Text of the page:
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EghtesadOnline: The International Innovation and Technology Complex has been inaugurated in Tehran in line with measures to strengthen the country’s fight against the novel coronavirus.

On Saturday, Sorena Sattari, the vice president for science and technology, officially launched the complex and visited an exhibition held on the sidelines where six high-tech medical products were unveiled, the office’s website reported.

The complex had been working for a while before its launch was officially announced, according to Financial Tribune.

At the inaugural event, Sattari said, “The shrinking number of new COVID-19 cases shows that Iran’s technology ecosystem has done an acceptable job in the mass production of medical protective items.”

The vice president noted that the round-the-clock endeavors of the medical staff are paying off with the help of locally-made equipment.

Sattari announced that the new complex is planned to be a hub of medical technology, help ward off COVID-19 and empower the country’s health sector.

“Currently, two accelerators in the fields of pharmacology and nutrition have already settled in the complex. Eight more specialized in medicine, beauty and health, biotechnology and digital health will also join them soon, creating a strong team of supporters for the startups and tech teams,” he said.

During a tour of the exhibition, the official passed through a sanitizing gate as a test run. Besides spraying disinfectants all over the body, the gate is capable of monitoring body temperature and detecting the concentration of oxygen in blood via smart equipment.

An ozone generator was the other localized product featured at the exhibition. The device is an air deodorizer, sterilizer and purifier that produces O3 molecules to react with and remove airborne particles, chemicals, mold, viruses, bacteria and odors. 

The generators can be an alternative to medical autoclaves, devices that use steam to sterilize equipment and other objects. 

A nanotechnology face shield and three different coronavirus test kits were also among the items unveiled at the event. 

Iranian knowledge-based companies and tech firms are expected to produce healthcare equipment and technologies that enable people to remain safe from microorganisms and diseases.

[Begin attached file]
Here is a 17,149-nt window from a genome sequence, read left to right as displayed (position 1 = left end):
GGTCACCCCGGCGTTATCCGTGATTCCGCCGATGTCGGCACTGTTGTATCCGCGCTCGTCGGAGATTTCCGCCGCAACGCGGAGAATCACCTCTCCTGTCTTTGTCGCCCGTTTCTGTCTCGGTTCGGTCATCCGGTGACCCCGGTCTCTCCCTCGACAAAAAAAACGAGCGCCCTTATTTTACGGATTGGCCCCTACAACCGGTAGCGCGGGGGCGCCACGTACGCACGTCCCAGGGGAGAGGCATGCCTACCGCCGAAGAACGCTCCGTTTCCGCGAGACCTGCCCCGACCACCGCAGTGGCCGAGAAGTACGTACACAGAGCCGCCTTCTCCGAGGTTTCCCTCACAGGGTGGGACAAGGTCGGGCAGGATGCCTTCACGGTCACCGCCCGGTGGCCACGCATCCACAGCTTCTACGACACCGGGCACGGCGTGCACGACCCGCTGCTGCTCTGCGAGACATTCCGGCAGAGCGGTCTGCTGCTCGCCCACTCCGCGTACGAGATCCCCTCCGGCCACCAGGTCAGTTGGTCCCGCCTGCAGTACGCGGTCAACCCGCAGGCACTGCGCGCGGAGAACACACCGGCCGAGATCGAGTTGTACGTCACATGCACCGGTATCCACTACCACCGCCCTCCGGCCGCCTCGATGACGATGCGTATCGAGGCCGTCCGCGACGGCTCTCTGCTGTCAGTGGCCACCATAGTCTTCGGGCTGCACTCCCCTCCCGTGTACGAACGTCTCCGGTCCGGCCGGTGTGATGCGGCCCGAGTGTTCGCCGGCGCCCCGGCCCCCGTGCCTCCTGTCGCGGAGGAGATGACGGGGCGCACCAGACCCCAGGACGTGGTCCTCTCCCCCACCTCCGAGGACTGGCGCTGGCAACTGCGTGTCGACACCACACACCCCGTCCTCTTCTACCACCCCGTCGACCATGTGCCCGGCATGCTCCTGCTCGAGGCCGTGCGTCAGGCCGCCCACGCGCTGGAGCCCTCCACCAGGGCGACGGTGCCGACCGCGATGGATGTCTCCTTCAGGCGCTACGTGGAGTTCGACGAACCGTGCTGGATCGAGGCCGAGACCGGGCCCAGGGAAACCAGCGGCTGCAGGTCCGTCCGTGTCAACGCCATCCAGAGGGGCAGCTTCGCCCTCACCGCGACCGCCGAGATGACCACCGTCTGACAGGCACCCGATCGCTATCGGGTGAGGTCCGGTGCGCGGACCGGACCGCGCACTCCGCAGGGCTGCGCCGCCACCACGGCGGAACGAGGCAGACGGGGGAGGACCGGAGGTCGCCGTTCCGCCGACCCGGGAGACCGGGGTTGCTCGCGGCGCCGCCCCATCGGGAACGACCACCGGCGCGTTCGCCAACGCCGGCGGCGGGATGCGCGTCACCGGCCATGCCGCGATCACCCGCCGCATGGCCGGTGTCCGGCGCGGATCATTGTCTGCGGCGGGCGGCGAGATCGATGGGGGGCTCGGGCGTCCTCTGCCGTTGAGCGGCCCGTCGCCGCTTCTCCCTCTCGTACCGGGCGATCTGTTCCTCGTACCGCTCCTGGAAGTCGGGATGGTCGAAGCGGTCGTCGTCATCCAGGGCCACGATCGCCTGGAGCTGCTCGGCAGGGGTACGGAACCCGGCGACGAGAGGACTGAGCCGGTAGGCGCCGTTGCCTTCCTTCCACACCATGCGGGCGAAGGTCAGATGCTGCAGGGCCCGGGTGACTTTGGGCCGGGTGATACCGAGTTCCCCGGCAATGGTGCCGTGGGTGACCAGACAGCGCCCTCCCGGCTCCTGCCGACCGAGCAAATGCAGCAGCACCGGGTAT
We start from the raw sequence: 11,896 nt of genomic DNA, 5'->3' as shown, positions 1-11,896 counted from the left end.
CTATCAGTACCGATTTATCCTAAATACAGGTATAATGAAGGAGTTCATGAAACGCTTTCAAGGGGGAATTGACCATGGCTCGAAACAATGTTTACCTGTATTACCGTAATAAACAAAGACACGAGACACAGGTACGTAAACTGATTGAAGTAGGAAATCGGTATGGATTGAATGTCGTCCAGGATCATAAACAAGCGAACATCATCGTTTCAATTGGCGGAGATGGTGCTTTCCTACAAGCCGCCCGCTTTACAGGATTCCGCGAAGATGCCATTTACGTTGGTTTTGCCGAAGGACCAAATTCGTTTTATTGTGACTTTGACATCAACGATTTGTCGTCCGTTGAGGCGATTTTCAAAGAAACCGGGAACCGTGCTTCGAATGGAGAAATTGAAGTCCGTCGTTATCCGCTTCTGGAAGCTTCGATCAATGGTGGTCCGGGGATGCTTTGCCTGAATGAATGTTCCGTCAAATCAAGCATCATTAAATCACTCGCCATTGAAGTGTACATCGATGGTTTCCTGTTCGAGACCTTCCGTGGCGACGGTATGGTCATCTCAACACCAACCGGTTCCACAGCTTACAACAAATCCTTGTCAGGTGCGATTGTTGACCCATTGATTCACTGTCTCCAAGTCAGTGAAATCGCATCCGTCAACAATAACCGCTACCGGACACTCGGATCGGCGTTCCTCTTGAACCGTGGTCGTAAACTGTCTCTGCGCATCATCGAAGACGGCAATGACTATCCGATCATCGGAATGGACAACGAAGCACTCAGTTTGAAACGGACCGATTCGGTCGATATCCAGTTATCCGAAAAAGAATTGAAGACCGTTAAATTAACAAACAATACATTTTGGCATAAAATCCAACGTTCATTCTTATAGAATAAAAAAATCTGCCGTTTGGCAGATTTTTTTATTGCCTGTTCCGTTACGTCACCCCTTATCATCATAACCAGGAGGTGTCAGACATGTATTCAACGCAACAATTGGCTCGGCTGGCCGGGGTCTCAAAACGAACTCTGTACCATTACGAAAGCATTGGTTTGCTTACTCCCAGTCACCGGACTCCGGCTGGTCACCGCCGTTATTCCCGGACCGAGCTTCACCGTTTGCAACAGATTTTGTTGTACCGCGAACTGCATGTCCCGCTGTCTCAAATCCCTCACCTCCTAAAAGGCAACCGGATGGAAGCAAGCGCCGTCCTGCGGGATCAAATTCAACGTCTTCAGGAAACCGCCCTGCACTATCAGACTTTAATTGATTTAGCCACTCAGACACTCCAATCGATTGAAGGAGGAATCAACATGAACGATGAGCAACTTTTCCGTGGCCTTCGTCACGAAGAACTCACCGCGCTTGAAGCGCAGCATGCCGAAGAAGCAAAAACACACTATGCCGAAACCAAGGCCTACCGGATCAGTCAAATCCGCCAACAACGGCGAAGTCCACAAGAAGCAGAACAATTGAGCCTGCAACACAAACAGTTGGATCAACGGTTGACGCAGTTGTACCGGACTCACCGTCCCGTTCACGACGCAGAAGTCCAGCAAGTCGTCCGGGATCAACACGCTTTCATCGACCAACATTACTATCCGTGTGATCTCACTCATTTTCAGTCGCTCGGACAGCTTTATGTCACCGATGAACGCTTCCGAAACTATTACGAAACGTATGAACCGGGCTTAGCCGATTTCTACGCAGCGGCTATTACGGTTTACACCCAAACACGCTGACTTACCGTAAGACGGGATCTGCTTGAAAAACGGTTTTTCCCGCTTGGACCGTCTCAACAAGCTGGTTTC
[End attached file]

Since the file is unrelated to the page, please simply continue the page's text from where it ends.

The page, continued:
Latest Attainments 

Last week in a statement, Sattari elaborated on the latest achievements of knowledge-based companies and startups working in different medical fields. 

He said several studies have been conducted on the nature of COVID-19 in collaboration with the academia and tech firms to help develop health protective products.

“Fortunately, these endeavors have paid off, as different types of coronavirus test kits, which work with blood samples and saliva, have been successfully mass-produced by domestic tech firms. This can help test several million people per week,” he said.

Sattari noted that hospitals are not facing any shortage of devices, including CT Scan devices, ventilators, ICU and surgery room equipment, oxygen concentrators and BiPAP machines.

“Surgical and N95 facemasks are being produced in the country and soon 40 new production lines will be added to the current capacity,” he said.

The official said the government’s huge investment in the development of knowledge-based companies has paid off, as tech-based businesses are contributing considerably to the country’s fight against the coronavirus pandemic.



State Support

Despite their diligent efforts to help buttress the fight against the coronavirus, startups, tech firm and knowledge-based companies have been severely hit by the negative effects of the outbreak. 

As a result, Iranian authorities are increasing support to help restore their businesses.

In mid-March, the government-backed Iran National Innovation Fund announced that it is planning to pay 50 trillion rials ($312.5 million) in loans to knowledge-based companies and tech firms to boost their operations.

With the COVID-19 outbreak distorting the Iranian startup ecosystem’s prospects, the state fund has extended an aid package to the sector.

According to INIF chief, Ali Vahdat, some 200 firms expressed interest in receiving the fund, although the most eligible will be selected.

“The move is aimed at increasing the production of health protective items needed during the pandemic, including facemasks, hand sanitizers, alcohol-based disinfectants and medical air disinfectant machines, along with antibacterial fabrics and covers for hospital use,” he said.

To receive the loan and start production, the applicant knowledge-based company should be certified by all the institutions involved, including Iran’s Food and Drug Administration and Health Ministry.

Vahdat noted that the Vice Presidential Office for Science and Technology and Iran Nanotechnology Innovation Council have agreed to scrutinize the credentials of applicants and introduce the final list of eligible firms.

Referring to the spread of novel coronavirus in the country, Vahdat said the pandemic cannot be controlled without utilizing the potentials of the domestic tech ecosystem.

“The country’s knowledge-based economy, which has currently grown significantly, is being helped by young entrepreneurs and tech teams to withstand the negative effects of the disease,” he added.

The coronavirus has so far infected 2,333,224 people around the world, claiming the lives of 160,818. The number of recovered cases has reached 600,315, according to Reuters reporting on Saturday. 

Iran reported the virus outbreak in mid-February, which has so far taken the lives of 5,031 people out of a total of 80,868 infected people. 

According to Iran’s Health Ministry, 55,987 patients have so far recovered from the disease.


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